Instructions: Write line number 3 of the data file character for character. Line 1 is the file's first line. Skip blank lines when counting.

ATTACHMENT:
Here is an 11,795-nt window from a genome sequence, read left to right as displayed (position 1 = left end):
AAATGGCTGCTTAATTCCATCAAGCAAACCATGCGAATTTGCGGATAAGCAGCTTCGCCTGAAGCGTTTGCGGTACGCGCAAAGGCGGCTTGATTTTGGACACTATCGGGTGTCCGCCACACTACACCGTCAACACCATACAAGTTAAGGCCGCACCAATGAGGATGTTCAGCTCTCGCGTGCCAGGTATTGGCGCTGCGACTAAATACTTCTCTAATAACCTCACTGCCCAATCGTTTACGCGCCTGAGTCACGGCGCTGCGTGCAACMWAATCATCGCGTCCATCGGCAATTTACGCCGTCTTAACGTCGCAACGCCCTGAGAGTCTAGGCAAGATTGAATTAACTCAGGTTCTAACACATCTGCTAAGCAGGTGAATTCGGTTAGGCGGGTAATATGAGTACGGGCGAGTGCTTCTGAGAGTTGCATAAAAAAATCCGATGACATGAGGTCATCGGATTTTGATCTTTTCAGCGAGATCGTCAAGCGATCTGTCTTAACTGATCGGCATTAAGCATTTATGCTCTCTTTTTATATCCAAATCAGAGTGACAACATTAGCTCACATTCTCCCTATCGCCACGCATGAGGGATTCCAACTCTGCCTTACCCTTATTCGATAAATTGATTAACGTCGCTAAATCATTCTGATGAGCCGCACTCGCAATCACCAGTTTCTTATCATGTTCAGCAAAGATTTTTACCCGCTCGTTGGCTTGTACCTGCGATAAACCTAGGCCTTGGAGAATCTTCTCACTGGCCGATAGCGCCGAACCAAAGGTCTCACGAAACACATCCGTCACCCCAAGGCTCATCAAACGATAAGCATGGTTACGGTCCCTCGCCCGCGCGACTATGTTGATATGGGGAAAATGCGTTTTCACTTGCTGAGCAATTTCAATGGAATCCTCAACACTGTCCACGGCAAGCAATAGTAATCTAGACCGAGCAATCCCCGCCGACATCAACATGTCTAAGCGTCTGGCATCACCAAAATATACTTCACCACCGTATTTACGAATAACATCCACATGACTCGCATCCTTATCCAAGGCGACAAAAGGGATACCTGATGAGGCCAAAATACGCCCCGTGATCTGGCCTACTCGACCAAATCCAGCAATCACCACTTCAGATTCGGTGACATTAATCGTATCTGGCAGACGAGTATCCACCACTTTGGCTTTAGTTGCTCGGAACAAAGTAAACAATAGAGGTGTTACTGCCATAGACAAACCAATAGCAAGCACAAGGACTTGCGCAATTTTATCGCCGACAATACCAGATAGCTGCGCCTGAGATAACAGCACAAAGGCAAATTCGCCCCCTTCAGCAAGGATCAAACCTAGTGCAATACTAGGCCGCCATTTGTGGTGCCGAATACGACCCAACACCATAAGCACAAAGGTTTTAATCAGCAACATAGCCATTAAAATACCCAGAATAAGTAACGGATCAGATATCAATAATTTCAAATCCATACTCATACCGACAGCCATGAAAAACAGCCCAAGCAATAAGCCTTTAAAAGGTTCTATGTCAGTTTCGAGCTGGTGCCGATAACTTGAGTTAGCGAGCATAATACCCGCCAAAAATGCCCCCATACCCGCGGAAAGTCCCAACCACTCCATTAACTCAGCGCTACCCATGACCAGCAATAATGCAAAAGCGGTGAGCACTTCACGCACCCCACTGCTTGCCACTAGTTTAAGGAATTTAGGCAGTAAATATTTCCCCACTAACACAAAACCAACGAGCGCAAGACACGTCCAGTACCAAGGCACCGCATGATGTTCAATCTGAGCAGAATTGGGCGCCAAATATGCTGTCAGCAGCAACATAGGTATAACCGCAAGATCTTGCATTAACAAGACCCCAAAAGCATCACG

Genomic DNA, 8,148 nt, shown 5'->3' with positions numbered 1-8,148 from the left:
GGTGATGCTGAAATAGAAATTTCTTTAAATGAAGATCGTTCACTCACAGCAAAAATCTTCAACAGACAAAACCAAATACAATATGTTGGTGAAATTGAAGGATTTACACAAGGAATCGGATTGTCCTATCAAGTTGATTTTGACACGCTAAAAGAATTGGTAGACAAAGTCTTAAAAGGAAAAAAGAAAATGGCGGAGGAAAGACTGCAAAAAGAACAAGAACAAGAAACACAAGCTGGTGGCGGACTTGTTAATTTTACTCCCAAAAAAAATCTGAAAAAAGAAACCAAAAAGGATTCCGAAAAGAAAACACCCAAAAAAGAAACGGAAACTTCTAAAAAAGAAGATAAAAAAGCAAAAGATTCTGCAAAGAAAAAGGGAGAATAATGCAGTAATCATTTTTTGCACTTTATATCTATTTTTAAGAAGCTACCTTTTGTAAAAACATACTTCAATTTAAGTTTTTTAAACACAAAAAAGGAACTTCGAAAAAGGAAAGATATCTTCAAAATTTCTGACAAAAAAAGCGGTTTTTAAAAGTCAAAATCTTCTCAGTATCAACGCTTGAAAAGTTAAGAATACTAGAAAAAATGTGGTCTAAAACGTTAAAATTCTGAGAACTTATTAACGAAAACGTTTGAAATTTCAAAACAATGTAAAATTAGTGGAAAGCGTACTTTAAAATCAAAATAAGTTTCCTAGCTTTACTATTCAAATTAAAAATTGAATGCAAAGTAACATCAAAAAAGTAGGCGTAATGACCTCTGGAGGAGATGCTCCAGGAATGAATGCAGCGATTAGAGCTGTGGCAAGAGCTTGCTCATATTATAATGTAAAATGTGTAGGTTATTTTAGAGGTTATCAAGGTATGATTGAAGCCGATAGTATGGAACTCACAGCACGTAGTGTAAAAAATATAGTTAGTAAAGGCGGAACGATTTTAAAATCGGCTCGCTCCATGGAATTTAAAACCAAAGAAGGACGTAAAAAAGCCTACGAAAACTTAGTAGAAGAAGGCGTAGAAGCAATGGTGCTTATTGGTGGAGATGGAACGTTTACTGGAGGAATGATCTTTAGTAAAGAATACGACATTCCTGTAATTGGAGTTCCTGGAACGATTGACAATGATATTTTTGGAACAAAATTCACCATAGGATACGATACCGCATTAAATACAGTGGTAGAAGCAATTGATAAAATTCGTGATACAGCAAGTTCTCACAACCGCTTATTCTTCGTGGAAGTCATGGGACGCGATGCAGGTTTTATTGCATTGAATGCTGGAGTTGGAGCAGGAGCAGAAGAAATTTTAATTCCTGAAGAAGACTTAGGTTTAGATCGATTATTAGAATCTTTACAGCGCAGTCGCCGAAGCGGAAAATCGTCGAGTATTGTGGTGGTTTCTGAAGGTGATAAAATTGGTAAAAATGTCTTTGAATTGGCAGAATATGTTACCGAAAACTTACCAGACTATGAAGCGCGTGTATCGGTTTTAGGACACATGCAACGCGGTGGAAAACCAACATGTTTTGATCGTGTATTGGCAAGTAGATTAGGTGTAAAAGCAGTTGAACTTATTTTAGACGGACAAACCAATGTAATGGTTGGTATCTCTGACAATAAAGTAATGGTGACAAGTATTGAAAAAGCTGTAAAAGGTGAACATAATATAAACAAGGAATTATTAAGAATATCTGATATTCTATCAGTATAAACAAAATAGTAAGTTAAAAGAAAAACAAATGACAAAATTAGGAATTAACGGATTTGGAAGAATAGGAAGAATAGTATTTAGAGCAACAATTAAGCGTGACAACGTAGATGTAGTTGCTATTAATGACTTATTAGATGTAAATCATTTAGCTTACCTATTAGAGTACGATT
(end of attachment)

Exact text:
Genomic DNA, 8,148 nt, shown 5'->3' with positions numbered 1-8,148 from the left: